Comments 2

  1. How many problems disappear if we confess not that “The Christian faith is based upon God’s revelation in the Bible” but that faith embraces the revelation of God that is his Word, Jesus Christ?

    The problems of faith/reason and science/religion may often be self-generated red herrings — idols of a naive biblicism that clashes with reason and science because it poses unreasonable (and perhaps unfaithful) questions. Why should it create a crisis of faith if the truth intention of the creation story and the meaning of its central characters is not lodged in precise world-historical events?

    When scripture is approached with the “science” of the historian, the linguist, or the literary and textual analyst the “literal” and “factual” matter recedes and becomes ambiguous, but this too is only threatening if one has based faith on a certain idea of the Bible and the ways in which it registers its truths. If the living Word remains the overarching ground of its truth and meaning then we can tolerate this ambiguity and limitation.

    As Augustine put it, our readings of scripture may be uncertain and flawed, but as long as our error correction is Christ we know a good reading is any that is in line with the good news: God’s love for us.

    Another observation: I may be misunderstanding Klapwijk who I have not read, but if he is suggesting that later social and cognitive development is somehow determined by being coded into embryos via some sort of “instructions” I feel this is far too reductive. There is no such guarantee that every human child will learn language and have a reasonably well-structured psyche. If they are subjected to isolation and trauma, the opposite is true — actual cases suggest a permanent psychosis and inability to ever learn language can be a possible outcome. This points to the mystery of sociability — and love. I think of the emergence of the first humans as those who somehow mysteriously came to consciousness, language, and self-awareness of their need for loving, ordered relations with others. Genesis in its own unique way reveals the essence of this mystery — and its tragic dimensions — as nothing else on record does.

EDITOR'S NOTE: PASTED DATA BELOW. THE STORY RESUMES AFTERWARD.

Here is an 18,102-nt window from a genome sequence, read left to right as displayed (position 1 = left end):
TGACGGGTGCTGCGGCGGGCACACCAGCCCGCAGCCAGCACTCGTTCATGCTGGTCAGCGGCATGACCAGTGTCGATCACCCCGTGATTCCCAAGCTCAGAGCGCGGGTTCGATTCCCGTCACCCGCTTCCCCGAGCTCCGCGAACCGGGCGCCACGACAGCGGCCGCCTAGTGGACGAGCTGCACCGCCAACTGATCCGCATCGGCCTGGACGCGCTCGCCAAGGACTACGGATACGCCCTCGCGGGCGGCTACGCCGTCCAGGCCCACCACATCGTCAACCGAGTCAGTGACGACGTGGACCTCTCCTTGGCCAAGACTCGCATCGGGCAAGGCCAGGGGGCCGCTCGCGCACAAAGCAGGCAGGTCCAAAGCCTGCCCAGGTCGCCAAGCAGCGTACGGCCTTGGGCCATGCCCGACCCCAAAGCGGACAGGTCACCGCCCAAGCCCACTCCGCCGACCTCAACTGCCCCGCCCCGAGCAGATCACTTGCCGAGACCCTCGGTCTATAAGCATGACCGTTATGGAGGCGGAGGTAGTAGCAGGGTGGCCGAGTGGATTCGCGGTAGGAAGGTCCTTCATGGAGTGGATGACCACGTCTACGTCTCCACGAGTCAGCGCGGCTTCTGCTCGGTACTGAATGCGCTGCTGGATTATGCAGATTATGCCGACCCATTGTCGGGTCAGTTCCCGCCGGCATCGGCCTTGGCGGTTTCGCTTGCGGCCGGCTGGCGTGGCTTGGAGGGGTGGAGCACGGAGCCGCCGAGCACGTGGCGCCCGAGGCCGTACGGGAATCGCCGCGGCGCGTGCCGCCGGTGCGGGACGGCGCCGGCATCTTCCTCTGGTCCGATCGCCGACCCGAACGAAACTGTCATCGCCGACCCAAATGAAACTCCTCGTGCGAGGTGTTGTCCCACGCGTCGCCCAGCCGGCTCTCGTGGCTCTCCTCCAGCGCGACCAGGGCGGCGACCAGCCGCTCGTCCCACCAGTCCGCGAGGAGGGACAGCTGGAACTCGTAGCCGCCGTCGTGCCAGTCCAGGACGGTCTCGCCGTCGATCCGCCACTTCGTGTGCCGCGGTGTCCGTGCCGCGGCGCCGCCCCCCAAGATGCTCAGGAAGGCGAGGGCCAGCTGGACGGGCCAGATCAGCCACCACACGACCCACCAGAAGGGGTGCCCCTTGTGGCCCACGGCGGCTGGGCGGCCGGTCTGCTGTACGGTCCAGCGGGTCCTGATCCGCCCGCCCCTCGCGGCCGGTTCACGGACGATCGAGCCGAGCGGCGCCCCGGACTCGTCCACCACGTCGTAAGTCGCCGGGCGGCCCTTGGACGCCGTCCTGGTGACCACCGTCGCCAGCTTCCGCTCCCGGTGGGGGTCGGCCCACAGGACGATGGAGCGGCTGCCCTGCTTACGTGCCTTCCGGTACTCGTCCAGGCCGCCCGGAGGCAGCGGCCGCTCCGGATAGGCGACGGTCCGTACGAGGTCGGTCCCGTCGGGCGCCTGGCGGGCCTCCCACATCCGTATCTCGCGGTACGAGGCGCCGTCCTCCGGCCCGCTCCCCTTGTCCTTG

1. Bruce,
      Thanks for your helpful comments. I agree that many of the apparent conflicts may be due to our particular interpretation of a Scripture passage e.g. Genesis 1. However, sometimes the best interpretations still seem to bring us into conflict, as I will discuss in the final installment.
      As for Klapwijk, he would not say that the higher stages of development are encoded in the embryos. As an anti-reductionist he would say that these phenomena are irreducible but emerge during development. He does not suggest how these properties could emerge; indeed, if they were encoded, then it wouldn’t be emergence. For more information please see my review of Klapwijk’s book (and another book) starting on page 29 in Pro Rege:

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